All posts by Steven Novella

Founder and currently Executive Editor of Science-Based Medicine Steven Novella, MD is an academic clinical neurologist at the Yale University School of Medicine. He is also the president and co-founder of the New England Skeptical Society, the host and producer of the popular weekly science podcast, The Skeptics’ Guide to the Universe, and the author of the NeuroLogicaBlog, a daily blog that covers news and issues in neuroscience, but also general science, scientific skepticism, philosophy of science, critical thinking, and the intersection of science with the media and society. Dr. Novella also contributes every Sunday to The Rogues Gallery, the official blog of the SGU.

Exercise and Memory

There is no escaping the evidence that regular moderate exercise is associated with a host of medical benefits. Among those benefits are perhaps improved memory and cognition, and questionably a decreased risk of developing dementia. The latest study to show this correlation involved younger and older adults who wore a step-monitor. The number of steps they took during the study interval was...

/ November 25, 2015

US Department of Justice Goes After Supplements

It is shaping up to be a good year for those of us advocating more effective regulation of supplements and unproven therapies in the US. The Food and Drug Administration (FDA) is reviewing its regulation of homeopathy, and recently also announced it is taking public comment on its regulation of the term “natural.” The Federal Trade Commission (FTC) is also reviewing the...

/ November 18, 2015

Low Energy Sweeteners and Weight Control

A new systematic review published in the International Journal of Obesity looks at the totality of evidence investigating whether consuming low energy sweeteners (LES), such as aspartame, sucralose, or stevia, is a net benefit or detriment for weight control. In addition to providing some clarity on the answer, the review also provides some insight into how different kinds of evidence address such...

/ November 11, 2015

Information Literacy and the Number Needed to Treat

Increasingly people are accessing healthcare information in order to make decisions for their own health. A 2010 Pew poll found that 80% of internet users will do so for health care information. This presents a huge potential benefit, but also a significant risk. Information literacy Daniel Levitin talks about the need for public information literacy, something we also discuss frequently here on...

/ November 4, 2015
whole body cryotherapy

Whole Body Cryotherapy

Last week a Hawaiian woman living in Las Vegas, Chelsea Ake, was found dead in a cryotherapy chamber where she works. Apparently she was using the chamber unsupervised and accidentally locked herself in or passed out, and was found 10 hours later. Her death, of course, is tragic and we have nothing but sympathy for her and her family. The event, however,...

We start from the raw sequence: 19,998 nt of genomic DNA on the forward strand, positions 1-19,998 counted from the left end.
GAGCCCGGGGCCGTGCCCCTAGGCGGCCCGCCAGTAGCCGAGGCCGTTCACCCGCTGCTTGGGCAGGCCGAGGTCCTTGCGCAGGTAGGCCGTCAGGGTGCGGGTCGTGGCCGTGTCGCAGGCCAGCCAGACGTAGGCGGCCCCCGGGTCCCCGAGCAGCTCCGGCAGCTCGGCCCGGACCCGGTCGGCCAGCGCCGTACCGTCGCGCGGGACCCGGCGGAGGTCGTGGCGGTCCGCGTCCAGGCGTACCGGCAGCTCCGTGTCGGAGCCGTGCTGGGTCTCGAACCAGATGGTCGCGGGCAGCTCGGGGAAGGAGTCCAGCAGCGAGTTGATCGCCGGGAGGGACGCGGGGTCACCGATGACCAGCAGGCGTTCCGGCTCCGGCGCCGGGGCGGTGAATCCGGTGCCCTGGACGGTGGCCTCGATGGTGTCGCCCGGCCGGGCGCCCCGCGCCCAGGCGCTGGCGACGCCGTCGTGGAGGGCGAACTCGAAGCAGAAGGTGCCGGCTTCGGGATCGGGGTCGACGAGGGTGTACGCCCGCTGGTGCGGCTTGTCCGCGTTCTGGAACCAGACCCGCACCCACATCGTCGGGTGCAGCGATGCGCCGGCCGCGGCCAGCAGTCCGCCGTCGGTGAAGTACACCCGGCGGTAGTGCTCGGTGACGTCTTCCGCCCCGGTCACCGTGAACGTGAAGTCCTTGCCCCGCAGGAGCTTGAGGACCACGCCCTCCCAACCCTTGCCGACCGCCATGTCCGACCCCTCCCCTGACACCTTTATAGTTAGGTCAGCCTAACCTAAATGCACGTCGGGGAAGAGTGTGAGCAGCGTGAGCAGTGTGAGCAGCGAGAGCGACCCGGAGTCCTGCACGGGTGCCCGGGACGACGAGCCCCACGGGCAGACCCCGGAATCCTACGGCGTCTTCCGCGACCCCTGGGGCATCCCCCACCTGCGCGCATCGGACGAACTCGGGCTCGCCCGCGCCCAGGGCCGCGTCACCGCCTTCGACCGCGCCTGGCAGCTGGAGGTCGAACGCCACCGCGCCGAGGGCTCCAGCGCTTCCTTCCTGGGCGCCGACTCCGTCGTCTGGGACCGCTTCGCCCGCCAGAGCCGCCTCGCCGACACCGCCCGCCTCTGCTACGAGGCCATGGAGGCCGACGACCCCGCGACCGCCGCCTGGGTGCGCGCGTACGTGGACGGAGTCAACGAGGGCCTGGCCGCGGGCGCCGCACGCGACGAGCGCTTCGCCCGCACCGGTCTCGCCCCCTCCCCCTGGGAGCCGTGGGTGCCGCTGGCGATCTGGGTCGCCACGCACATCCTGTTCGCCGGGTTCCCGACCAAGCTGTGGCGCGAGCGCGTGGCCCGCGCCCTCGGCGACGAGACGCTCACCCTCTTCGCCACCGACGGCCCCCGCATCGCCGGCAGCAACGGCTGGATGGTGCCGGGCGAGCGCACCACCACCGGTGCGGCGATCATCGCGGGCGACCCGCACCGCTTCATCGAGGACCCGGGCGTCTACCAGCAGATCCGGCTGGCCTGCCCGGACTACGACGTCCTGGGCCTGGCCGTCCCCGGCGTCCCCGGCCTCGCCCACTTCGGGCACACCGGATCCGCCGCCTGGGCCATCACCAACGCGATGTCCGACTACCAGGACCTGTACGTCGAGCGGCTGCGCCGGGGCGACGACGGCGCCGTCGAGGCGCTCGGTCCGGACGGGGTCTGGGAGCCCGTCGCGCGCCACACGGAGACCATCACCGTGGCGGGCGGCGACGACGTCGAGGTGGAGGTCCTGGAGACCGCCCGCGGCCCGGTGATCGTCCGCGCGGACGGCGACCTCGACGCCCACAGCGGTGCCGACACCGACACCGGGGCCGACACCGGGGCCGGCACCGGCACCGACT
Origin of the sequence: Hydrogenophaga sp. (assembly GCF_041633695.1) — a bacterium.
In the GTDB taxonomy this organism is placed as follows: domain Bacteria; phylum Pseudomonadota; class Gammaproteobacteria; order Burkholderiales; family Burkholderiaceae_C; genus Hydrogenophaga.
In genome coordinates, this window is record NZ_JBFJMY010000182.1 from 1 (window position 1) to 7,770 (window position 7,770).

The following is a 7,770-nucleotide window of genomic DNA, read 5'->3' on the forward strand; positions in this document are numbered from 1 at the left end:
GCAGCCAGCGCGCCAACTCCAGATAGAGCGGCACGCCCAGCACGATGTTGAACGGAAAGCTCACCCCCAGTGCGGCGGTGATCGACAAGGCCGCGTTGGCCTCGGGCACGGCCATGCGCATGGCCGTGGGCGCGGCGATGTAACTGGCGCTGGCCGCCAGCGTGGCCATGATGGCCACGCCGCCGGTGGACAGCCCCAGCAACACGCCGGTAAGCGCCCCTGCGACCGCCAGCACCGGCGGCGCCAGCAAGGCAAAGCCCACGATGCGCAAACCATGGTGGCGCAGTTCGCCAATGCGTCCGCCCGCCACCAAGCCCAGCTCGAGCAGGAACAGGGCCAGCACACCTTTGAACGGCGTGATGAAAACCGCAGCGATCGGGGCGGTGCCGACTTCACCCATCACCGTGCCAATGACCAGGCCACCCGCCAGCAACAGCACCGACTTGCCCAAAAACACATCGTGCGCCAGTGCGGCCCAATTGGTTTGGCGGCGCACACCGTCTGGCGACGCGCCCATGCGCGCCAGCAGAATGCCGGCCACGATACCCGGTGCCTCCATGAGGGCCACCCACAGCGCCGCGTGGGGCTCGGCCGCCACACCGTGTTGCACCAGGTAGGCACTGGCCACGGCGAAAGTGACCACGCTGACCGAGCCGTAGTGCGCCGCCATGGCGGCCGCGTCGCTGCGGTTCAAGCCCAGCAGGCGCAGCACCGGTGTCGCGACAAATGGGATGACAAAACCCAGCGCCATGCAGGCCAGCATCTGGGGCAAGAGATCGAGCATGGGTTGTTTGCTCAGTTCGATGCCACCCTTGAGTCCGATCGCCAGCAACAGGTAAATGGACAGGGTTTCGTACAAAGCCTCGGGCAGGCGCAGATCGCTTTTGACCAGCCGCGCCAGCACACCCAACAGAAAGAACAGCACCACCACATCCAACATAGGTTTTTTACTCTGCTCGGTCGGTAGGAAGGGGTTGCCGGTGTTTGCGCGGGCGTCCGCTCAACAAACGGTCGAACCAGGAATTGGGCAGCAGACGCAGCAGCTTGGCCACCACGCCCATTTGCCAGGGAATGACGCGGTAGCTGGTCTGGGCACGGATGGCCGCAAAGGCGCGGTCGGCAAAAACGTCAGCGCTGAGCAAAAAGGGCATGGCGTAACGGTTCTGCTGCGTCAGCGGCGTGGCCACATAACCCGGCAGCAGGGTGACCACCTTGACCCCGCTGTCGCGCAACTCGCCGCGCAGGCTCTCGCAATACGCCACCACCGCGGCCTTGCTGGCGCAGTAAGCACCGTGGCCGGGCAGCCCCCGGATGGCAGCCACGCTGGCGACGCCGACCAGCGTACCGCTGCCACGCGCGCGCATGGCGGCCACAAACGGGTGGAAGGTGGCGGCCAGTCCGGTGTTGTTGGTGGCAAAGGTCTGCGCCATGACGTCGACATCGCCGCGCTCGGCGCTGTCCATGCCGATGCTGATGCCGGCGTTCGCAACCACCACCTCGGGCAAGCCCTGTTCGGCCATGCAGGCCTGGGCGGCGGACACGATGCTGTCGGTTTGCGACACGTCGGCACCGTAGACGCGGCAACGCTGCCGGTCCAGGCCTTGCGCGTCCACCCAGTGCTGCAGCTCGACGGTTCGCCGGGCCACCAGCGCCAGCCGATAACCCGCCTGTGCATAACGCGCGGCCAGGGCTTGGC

/ October 28, 2015

Are Placebos Getting Stronger?

A new study looked at clinical trials for neuropathic pain over the last 23 years and found that the response of subjects in the placebo group has been increasing over time, but only in the United States. The cause of this increase is unknown, and has provoked a fascinating discussion about the nature of placebos and their role in medical research. What...

/ October 21, 2015

Whole Body Vibration Therapy

When skeptics hear the term “vibration” a red flag goes up, because that is a common term used in pseudoscientific jargon. Vibrations are often used to refer vaguely to energy or some physical or even spiritual property that cannot be detected, and is used in a hand-waving manner to explain extraordinary claims. Vibrations, however, are also a real thing, referring to physical...

/ October 14, 2015

Open vs Blinded Peer-Review

The overall goal of science-based medicine is to maintain and improve the standard of science in the practice of medicine at every level. At the heart of the scientific basis of medical knowledge and practice is a process known as peer-review. We have occasionally written about peer-review on SBM, and once again the process is under the microscope over a specific question...

/ September 30, 2015

NPR and the False Choice of Alternative Medicine

A recent segment on NPR is an excellent representation of some of the mischief that promotion of unscientific medical treatments can create. The title is a good summary of the problem: “To Curb Pain Without Opioids, Oregon Looks To Alternative Treatments.” The entire segment is premised around a false dichotomy, between excess use of opioids and unproven alternative treatments. It is clear...

/ September 23, 2015

Seneff Claims GMOs Cause Concussions

You read that headline correctly. Stephanie Seneff first came to skeptical attention when she published a study claiming that vaccines were linked to autism. She trolled through the VAERS database and, as David Gorski noted, “tortured the data until it confessed.” Last year she published a paper in which she claimed glyphosate caused autism, claims which I addressed almost a year ago....

/ September 16, 2015